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U.S. Adds F-22 Fighter Jets To Military Exercise In South Korea

The United States has sent two F-22 Raptor fighter jets to take part military drills in South Korea, a move that is meant to show U.S. commitment to the defense of the region from its North Korean neighbor, a Pentagon spokesman told the Associated Press.

Also on Monday, South Korean President Park Geun-hye appeared to give her country's military permission to strike back at any attack from the North.

According to the New York Times, Park told the South's generals that she considers the threats from North Korea "very serious."

"If the North attempts any provocation against our people and country, you must respond strongly at the first contact with them without any political consideration.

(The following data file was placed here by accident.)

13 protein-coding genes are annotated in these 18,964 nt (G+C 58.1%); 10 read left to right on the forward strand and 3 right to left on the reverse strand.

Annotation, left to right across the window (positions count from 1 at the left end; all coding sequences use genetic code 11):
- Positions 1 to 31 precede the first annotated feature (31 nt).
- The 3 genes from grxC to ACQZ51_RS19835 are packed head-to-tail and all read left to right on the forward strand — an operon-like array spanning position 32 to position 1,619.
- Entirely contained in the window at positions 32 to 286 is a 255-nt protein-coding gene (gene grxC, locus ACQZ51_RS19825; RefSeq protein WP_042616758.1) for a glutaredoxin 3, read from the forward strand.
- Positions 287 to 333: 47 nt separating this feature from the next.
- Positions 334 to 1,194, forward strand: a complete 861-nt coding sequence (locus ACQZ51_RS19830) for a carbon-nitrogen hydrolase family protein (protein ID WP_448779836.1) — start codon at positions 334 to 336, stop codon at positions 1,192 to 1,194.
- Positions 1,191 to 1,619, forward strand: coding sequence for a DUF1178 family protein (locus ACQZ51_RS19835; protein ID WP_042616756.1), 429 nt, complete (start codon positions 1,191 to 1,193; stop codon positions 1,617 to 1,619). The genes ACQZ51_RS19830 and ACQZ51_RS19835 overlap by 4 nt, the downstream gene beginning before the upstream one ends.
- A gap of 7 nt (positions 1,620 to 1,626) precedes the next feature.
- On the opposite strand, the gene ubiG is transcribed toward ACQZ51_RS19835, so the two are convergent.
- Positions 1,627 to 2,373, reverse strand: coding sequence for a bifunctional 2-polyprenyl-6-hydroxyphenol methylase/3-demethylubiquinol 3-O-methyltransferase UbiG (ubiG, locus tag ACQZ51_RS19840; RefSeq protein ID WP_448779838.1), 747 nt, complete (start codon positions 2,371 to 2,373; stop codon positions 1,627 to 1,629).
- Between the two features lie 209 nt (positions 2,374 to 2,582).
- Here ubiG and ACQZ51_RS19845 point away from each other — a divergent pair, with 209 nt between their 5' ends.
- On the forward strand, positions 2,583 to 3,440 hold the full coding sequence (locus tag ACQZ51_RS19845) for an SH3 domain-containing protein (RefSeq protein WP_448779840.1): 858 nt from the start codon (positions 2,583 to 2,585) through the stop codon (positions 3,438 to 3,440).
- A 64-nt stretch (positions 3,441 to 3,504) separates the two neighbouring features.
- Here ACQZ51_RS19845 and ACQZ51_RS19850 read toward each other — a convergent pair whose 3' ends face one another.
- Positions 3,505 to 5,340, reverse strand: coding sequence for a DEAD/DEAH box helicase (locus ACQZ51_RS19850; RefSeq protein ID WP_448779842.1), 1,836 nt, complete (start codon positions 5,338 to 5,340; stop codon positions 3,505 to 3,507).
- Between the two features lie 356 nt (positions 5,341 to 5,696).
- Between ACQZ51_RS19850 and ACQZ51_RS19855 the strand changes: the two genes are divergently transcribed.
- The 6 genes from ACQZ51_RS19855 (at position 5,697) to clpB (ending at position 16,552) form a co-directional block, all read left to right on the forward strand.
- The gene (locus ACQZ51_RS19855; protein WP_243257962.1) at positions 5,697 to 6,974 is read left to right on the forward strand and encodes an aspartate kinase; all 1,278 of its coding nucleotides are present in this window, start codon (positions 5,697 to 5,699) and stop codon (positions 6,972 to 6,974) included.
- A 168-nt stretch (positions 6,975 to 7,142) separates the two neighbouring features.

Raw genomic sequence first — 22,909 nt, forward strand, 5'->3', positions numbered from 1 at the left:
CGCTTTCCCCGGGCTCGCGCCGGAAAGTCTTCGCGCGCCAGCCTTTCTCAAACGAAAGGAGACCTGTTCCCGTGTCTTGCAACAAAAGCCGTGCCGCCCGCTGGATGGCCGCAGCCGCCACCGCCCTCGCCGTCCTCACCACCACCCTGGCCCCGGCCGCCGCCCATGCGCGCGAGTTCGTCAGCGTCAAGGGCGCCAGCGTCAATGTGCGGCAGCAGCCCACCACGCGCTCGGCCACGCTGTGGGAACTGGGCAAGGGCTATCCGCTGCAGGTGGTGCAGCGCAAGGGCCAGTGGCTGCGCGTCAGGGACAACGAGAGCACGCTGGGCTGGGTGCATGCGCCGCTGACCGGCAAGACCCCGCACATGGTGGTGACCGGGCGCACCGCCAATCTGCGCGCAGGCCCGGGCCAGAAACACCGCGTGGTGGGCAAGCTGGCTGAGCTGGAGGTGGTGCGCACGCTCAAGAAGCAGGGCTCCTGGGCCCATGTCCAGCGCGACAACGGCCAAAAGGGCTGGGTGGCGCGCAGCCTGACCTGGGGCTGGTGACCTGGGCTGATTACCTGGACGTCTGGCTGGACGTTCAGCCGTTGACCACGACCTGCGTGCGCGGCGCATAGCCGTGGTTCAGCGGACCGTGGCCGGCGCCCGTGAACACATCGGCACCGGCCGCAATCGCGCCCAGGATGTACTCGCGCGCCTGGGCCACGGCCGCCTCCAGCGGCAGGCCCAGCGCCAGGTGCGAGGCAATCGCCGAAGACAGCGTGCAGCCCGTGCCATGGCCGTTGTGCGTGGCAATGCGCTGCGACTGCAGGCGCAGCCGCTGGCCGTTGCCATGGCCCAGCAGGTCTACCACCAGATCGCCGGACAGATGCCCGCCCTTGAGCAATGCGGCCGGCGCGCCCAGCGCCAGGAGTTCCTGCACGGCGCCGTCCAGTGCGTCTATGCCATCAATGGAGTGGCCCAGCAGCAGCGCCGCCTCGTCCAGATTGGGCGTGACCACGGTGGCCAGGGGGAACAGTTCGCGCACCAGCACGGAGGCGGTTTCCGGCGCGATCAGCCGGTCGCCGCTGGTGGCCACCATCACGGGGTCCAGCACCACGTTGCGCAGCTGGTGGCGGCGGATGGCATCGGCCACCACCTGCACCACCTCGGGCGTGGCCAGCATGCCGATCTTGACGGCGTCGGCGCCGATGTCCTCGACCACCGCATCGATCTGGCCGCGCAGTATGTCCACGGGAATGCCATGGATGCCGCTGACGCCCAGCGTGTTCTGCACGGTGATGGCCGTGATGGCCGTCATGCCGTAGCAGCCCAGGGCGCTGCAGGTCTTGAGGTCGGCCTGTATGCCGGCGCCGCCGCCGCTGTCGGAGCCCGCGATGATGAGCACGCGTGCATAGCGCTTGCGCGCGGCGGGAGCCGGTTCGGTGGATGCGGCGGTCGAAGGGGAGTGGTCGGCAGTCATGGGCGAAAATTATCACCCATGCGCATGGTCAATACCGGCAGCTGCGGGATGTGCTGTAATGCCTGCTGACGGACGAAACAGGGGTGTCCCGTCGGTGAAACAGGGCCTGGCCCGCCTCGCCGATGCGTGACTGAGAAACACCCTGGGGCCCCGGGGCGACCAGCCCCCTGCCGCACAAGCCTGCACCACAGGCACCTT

"As top commander of the military, I trust your judgment in the face of North Korea's unexpected surprise provocation," she added.

NBC news had this detail about the deployment of the U.S. fighter jets:

"The U.S. military command in South Korea announced the deployment of the fighter jets in a statement.

"[North Korea] will achieve nothing by threats or provocations, which will only further isolate North Korea and undermine international efforts to ensure peace and stability in Northeast Asia," it said.

The exercise, called Foal Eagle, is meant to reinforce "the U.S. commitment of its most advanced capabilities to the security of the Republic of Korea," according to the statement.

The stealth aircraft were deployed to the Osan Air Base in South Korea from Japan to engage in bilateral military drills."

Last week, B-52 and B-2 stealth bombers were sent to South Korea for the annual exercise.

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